Monday, September 8, 2014

Active rigs:

Active Rigs194184191198143

RBN Energy: stocks and PADDs and export rules -- gulf coast crude supply / demand balance.

Propane Preparation In The Northeast

ValleyNews is reporting:
Montpelier — Northeast propane dealers are urging customers to fill their tanks this summer to help prevent shortages linked to last winter’s record high prices.
Residential propane prices have dropped from the more than $4 per gallon peak last winter, but the infrastructure challenges in the region that drove those shortages remain, industry representatives say.

The Wall Street Journal
News and Comment
Not Necessarily Fair, Certainly Not Balanced

ISIS calls for ceasefire, admits defeat -- after listening to President's three-year plan to defeat Islamic State. I made that up, except for the part about the three-year plan.

A Commerce Department reading has become one of the consequential reports ... with the power to roll [massage?] estimates on the impact of ObamaCare.

Harvard University gets largest-ever donation: $350 million from Hong Kong-born, Harvard-educated investor; to the university's School of Public Health.

US natural gas fuels Mexican boom. Link here.

Bumper crop expected for US corn. Link here. Mostly likely due to global warming, less acreage for necessary, with that 0.85 degree increase in global temperature over the past century.
The nation's corn crop is in prime health thanks to near-perfect weather this year, and farmers could see the highest yields in history, according to forecasts by the U.S. Department of Agriculture and a handful of private firms.
"We've reached a point where supply is swamping demand, and because of that we're having a price adjustment like we haven't seen for years," said Don Roose, president of U.S. Commodities, a brokerage in West Des Moines, Iowa.
Corn for delivery in September fell to $3.35 3/4 a bushel last week, the lowest closing price since June 29, 2010, on the Chicago Board of Trade.
The USDA predicts the U.S. will produce 14.03 billion bushels of corn this year, eclipsing last year's record of 13.93 billion bushels. This is despite farmers planting fewer acres this year. Corn acreage in the spring was down 4% from a year earlier to 91.6 million acres..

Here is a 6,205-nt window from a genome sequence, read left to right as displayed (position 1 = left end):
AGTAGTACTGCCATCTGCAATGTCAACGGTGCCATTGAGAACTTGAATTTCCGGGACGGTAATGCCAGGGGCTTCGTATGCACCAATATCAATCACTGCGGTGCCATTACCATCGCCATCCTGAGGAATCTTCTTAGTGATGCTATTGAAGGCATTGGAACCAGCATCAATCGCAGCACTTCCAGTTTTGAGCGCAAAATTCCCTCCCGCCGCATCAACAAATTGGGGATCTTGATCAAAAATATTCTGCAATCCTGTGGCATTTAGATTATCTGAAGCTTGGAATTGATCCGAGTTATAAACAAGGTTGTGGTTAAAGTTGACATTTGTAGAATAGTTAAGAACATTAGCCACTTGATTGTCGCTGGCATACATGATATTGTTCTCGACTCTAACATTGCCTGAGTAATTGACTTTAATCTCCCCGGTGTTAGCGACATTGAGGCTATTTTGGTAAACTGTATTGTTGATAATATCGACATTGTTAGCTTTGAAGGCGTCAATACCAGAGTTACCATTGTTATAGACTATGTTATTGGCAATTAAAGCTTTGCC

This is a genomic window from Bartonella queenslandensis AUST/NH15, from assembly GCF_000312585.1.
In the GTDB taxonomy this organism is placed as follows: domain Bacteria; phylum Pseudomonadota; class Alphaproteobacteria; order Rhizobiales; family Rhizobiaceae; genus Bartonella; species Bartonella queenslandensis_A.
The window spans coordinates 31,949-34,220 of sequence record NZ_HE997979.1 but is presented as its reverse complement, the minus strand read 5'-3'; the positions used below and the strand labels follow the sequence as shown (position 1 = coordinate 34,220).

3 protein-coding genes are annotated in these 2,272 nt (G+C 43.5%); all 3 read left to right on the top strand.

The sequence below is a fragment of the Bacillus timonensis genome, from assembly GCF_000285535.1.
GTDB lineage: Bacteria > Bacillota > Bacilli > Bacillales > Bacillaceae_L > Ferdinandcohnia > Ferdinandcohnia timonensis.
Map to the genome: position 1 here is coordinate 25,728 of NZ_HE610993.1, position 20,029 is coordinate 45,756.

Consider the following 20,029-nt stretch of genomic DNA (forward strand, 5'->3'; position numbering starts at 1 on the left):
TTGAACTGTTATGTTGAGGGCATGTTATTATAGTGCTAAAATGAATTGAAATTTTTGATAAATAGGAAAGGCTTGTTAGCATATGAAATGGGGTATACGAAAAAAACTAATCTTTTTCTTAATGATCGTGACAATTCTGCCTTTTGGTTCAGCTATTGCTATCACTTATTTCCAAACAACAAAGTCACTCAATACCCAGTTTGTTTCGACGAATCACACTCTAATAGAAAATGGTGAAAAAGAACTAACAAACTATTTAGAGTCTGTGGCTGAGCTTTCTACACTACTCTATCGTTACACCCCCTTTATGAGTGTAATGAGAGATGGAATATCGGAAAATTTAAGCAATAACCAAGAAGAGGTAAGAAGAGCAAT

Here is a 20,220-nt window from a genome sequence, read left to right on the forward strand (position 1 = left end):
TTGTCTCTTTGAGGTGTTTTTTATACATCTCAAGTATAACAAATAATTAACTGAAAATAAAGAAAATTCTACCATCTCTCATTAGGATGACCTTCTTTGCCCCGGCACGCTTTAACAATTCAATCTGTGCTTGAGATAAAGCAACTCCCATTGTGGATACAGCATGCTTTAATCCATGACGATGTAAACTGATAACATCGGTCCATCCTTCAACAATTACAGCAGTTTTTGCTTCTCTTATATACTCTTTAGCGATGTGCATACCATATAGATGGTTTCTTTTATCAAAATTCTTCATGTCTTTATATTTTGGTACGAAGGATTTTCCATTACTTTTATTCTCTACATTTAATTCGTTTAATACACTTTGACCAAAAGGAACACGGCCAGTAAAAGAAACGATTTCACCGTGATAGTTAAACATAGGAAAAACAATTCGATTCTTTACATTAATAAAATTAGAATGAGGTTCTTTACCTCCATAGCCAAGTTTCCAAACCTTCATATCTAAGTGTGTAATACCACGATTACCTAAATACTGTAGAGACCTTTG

The Los Angeles Times

Even as Metrolink (the LA metropolitan light rail system) ridership plunges, the state pushes on with the bullet train. What was Einstein's definition of insanity? One major reason for ridership decline: not arriving on schedule.

Santa Ana to be sprayed with insecticide amid big West Nile outbreak.

Another good news story: 30% of California schoolchildren either "undocumented" or don't speak English -- these are the folks that will be needed for the jobs "Americans" won't take, and to staff McDonald's.  But "they" blame US companies for failing to develop a skilled workforce. LOL. The AP is reporting:
U.S. workers face a dim future, with stagnant or falling pay and fewer openings for full-time jobs.
That's the picture that emerges from a survey of Harvard Business School alumni.
More than 40 percent of the respondents foresee lower pay and benefits for workers. Roughly half favor outsourcing work over hiring staffers. A growing share prefer part-time employees. Nearly half would rather invest in new technology than hire or retain workers.
At the same time, it's becoming harder for the executives to find skilled workers, according to the survey results being released Monday.
Jan Rivkin, one of the survey's lead authors, suggested that a failure by companies to develop a skilled workforce could ultimately hurt those companies and the competitiveness of the U.S. economy.
It's hard to develop a skilled workforce, I assume, when 30% of your pool is "undocumented" and/or don't speak your company's language.